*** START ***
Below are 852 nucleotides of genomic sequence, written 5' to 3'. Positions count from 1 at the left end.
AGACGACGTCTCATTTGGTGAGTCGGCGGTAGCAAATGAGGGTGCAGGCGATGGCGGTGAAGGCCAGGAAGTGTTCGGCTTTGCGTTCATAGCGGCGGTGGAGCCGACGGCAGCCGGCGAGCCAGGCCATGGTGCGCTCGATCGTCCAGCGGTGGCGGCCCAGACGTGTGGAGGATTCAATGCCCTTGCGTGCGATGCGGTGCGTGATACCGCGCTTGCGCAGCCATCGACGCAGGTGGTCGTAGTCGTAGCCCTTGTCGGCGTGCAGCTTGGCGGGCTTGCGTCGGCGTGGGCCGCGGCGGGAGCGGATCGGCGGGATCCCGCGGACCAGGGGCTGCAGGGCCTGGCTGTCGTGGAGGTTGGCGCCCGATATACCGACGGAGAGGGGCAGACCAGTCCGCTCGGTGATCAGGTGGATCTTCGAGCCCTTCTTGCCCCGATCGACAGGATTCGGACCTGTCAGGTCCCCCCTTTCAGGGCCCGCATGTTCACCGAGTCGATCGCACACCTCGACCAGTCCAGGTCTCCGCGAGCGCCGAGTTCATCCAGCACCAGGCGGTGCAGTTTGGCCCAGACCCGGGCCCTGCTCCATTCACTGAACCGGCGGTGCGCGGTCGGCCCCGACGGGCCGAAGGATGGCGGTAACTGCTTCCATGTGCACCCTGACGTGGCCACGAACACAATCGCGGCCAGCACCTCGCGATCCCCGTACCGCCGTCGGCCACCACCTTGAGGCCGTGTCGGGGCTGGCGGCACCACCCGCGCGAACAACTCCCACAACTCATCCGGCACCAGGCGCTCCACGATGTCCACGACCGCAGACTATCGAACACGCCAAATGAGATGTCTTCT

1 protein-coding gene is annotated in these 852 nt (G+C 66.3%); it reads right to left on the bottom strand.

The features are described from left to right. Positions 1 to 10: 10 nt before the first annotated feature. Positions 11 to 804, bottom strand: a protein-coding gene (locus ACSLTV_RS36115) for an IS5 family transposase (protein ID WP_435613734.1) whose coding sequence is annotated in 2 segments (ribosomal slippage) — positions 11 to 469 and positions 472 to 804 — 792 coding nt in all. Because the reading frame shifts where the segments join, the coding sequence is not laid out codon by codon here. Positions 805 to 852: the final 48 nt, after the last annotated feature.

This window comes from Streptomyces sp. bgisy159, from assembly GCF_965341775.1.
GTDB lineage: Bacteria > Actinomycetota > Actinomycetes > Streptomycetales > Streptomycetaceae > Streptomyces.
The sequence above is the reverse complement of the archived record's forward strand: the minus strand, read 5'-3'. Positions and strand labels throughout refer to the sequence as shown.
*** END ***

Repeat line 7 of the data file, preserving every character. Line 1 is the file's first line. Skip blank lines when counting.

The sequence above is the reverse complement of the archived record's forward strand: the minus strand, read 5'-3'. Positions and strand labels throughout refer to the sequence as shown.